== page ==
Trump assigns son-in-law as senior advisor, sparks controversy with federal law

Earlier this month, President-elect Donald Trump announced that his son-in-law, Jared Kushner, will join the White House as a senior advisor to the president, potentially breaking a federal anti-nepotism law designed to prevent public officials from appointing family members to public office.

According to Trump, Kushner played a key role throughout his campaign, stating “Jared has been a tremendous asset and trusted adviser throughout the campaign and transition and I am proud to have him in a key leadership role in my administration.”

Kushner’s role strikes controversy due to a federal anti-nepotism law formed in 1967 – 5 U.S. Code § 3110 subsection (b) clearly states “A public official may not appoint…any individual who is a relative of the public official.”

According to the Trump administration, Kushner will not accept a salary which could exempt him from this law, thus making his appointment legal.

Kushner’s legal counsel claims that the 1967 anti-nepotism law which prevents public officers from appointing family members as political officials is no applicable to the White House (photo courtesy of matt2181 via the Flickr Creative Commons).

Additionally, according to Kushner’s legal counsel Jamie Gorelick, the law does not apply to White House appointments as the White House is not officially considered an agency.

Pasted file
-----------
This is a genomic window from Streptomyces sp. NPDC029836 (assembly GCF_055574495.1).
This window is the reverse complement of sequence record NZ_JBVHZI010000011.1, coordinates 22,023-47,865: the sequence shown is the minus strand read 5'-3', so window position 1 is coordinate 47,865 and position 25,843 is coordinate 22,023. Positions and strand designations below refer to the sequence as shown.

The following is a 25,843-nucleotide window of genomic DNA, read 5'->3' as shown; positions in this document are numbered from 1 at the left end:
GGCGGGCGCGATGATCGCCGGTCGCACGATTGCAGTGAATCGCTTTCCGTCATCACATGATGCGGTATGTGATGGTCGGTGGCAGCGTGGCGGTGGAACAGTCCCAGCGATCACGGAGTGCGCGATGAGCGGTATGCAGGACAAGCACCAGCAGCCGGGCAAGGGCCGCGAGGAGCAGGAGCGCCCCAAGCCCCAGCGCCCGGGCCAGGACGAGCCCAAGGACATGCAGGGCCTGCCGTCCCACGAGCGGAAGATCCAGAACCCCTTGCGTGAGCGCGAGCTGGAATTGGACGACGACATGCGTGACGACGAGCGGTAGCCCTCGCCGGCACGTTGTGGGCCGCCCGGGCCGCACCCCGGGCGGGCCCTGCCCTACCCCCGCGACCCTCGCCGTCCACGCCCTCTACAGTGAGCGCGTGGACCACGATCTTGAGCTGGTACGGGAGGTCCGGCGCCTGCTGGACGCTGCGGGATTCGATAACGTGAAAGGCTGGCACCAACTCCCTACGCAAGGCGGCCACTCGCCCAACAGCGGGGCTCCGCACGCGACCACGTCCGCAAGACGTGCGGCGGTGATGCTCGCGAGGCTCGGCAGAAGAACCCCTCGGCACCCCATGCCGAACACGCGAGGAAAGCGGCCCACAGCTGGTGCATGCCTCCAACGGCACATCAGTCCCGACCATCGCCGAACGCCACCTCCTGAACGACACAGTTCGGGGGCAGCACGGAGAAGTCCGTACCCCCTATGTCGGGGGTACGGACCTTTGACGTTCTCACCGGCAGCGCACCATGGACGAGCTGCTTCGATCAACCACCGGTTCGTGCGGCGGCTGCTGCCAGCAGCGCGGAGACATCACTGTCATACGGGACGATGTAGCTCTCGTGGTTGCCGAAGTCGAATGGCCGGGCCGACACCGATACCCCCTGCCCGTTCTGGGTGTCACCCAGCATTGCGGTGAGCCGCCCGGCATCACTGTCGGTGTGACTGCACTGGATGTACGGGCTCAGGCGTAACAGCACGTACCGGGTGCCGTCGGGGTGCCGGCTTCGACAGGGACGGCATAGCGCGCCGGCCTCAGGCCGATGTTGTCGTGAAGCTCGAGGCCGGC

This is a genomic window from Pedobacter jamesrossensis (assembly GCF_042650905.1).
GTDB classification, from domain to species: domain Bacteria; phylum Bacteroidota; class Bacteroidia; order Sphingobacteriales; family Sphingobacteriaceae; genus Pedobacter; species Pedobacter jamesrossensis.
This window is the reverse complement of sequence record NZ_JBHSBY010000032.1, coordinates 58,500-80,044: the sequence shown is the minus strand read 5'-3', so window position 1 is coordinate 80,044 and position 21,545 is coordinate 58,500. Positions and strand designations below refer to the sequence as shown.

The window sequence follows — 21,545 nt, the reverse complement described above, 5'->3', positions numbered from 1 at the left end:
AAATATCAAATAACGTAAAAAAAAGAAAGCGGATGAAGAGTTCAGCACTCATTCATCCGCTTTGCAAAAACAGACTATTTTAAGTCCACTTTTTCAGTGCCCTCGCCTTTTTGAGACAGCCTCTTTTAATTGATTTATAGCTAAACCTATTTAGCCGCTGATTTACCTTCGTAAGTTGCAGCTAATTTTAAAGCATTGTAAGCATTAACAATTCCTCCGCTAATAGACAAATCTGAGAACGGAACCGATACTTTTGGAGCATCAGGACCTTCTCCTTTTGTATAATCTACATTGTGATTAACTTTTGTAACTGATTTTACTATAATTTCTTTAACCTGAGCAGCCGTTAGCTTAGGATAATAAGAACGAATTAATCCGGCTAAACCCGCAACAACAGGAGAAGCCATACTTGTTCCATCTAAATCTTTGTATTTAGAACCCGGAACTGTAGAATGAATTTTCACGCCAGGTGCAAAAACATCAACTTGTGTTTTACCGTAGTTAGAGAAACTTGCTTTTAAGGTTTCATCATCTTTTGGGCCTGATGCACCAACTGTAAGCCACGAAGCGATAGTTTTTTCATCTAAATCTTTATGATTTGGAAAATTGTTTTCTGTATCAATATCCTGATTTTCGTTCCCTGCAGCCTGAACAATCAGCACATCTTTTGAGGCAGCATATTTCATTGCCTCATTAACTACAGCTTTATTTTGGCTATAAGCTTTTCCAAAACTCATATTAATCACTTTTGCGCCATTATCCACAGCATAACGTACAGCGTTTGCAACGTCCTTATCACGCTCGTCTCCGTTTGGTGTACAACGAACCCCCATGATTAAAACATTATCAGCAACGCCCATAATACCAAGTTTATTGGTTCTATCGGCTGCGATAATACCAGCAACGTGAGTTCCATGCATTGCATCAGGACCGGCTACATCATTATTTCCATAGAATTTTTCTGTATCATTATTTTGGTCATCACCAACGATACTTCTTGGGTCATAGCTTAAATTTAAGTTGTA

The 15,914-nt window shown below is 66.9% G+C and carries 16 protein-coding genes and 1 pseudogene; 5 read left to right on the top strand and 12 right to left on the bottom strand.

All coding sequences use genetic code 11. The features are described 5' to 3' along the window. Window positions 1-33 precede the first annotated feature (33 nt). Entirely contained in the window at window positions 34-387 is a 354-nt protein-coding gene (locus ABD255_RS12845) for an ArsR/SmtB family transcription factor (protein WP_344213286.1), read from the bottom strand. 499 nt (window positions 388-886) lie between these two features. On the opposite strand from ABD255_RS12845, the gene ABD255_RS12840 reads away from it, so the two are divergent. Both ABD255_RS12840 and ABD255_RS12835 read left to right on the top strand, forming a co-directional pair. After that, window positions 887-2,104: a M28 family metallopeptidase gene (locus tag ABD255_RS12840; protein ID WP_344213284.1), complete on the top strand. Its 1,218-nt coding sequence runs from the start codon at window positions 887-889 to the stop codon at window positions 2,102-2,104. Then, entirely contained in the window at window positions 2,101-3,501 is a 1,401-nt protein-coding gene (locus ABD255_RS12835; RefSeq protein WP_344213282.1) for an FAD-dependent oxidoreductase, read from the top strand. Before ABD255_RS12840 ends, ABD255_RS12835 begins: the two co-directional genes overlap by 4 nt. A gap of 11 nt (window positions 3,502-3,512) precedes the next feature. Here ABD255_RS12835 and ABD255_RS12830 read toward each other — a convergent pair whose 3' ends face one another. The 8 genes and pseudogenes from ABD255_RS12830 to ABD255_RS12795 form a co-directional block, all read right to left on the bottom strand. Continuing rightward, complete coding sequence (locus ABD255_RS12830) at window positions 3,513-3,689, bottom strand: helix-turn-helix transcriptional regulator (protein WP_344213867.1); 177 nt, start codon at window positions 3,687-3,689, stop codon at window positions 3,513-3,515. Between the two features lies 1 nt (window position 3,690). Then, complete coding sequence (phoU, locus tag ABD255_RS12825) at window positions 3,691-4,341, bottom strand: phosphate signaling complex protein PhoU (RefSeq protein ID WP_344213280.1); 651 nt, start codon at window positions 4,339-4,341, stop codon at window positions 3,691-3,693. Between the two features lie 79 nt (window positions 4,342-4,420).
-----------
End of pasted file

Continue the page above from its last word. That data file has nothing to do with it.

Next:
Aside from the appointment’s legality, Kushner’s role raises skepticism due to the eminent possibility that conflicts of interest may arise. Kushner controls a company that is focused in real-estate, and has relied on foreign-investments that could influence international policies in Trump’s administration, in addition to publishing the New York Observer.

In addition, the New York Times reported that Kushner played a “pivotal role” in convincing Trump to appoint Goldman Sachs President Gary Cohn, who has connections to Kushner’s company, as director of the National Economic Council.

Gorelick announced that Kushner plans on resigning from his company, and divesting his investments and assets. Kushner’s wife, Ivanka Trump, also played a key role in Trump’s campaign, but will not immediately take on role in the White House. Instead, she will be focusing on settling her family into Washington.

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